Interstate Compact for the Placement of Children

In Colorado, private interstate adoptions are processed by Lutheran Family Services Rocky Mountains (LFSRM). If a child is born in one state, commonly known as the “sending state” and the adoptive family lives in another state, called the “receiving state”, the adoption placement must be approved by the Interstate Compact for the Placement of Children (ICPC). All states are members of the ICPC. For the purposes of an adoption, it is illegal to move a child across state lines without meeting the requirements of the ICPC.

The documentation submitted to the ICPC for approval includes the adoptive parent’s home study, the child’s birth information and other health information, biological information on the birth parents, and relinquishment or termination documentation from the birth parents. Documentation for the child and the adopting parents will be forwarded to the ICPC office in the sending state, which will forward the documents to the ICPC office in the receiving state. The ICPC offices review the documentations to verify that their state laws have been complied with.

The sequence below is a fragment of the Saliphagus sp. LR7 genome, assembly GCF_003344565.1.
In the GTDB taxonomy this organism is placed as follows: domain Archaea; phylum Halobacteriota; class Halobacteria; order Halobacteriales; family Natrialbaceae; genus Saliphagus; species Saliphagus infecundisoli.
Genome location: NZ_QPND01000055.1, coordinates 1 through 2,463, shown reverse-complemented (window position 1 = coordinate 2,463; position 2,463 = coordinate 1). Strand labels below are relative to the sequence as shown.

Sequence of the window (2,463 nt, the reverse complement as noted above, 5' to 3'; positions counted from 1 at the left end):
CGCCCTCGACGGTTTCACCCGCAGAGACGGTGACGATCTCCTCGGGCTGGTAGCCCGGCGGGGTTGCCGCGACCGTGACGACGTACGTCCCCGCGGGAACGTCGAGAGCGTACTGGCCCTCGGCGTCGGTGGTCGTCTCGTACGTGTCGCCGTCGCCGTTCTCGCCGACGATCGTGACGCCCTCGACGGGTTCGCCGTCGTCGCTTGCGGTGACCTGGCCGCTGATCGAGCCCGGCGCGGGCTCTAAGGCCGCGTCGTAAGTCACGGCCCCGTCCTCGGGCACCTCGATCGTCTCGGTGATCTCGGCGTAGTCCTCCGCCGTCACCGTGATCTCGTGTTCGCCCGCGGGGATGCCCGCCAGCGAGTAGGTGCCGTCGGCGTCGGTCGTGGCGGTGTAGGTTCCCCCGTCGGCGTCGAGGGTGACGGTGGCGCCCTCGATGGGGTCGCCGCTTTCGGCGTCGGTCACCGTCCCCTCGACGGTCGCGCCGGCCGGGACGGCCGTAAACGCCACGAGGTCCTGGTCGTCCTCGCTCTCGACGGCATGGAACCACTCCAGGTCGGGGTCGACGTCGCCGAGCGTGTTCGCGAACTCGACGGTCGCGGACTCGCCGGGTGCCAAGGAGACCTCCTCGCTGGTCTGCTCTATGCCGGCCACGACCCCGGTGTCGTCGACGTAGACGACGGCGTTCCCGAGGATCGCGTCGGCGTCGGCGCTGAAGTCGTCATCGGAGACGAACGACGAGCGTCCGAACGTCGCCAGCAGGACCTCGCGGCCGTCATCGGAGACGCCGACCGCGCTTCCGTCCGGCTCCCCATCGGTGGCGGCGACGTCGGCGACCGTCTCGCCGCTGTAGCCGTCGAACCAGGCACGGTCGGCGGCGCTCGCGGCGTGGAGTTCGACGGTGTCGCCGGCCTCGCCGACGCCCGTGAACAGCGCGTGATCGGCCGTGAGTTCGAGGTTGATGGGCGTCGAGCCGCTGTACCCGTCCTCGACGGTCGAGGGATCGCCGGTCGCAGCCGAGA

Once approval has been made, the child can be placed with the adopting family from the receiving state.

What is the purpose of ICPC?

The Interstate Compact on the Placement of Children (ICPC) is a statutory agreement between all 50 states, the District of Columbia and the US Virgin Islands. The agreement governs the placement of children from one state into another state. It sets forth the requirements that must be met before a child can be placed out of state. The Compact ensures prospective placements are safe and suitable before approval, and it ensures that the individual or entity placing the child remains legally and financially responsible for the child following placement.

Does the adoptive family or birth family in Colorado have to work with an agency?

Yes. Colorado is an agency state. Any party involved in an adoption in Colorado must work with a licensed Colorado agency.

How long does the process take?

This depends on a number of factors. However, a typical wait time is less than a week after paperwork is submitted to ICPC. Wait times can be longer when there is missing documentation or the placement is out of compliance with Colorado law.

Does Colorado accept electronic/fax/email ICPC packets?

No. At this time Colorado only accepts hard copies.

What is the fee and how do I pay it?

The ICPC fee is $250. A check can be mailed to LFSRM or the payment can be made by credit card by calling 303.922.3433

My ICPC is not private or international, who do I contact?

Colorado is a decentralized state. You will need to contact the county where the child/family is located. See the following link for lists of Colorado counties.

For questions or more information, please contact:
Danna Gladen, ICPC Coordinator

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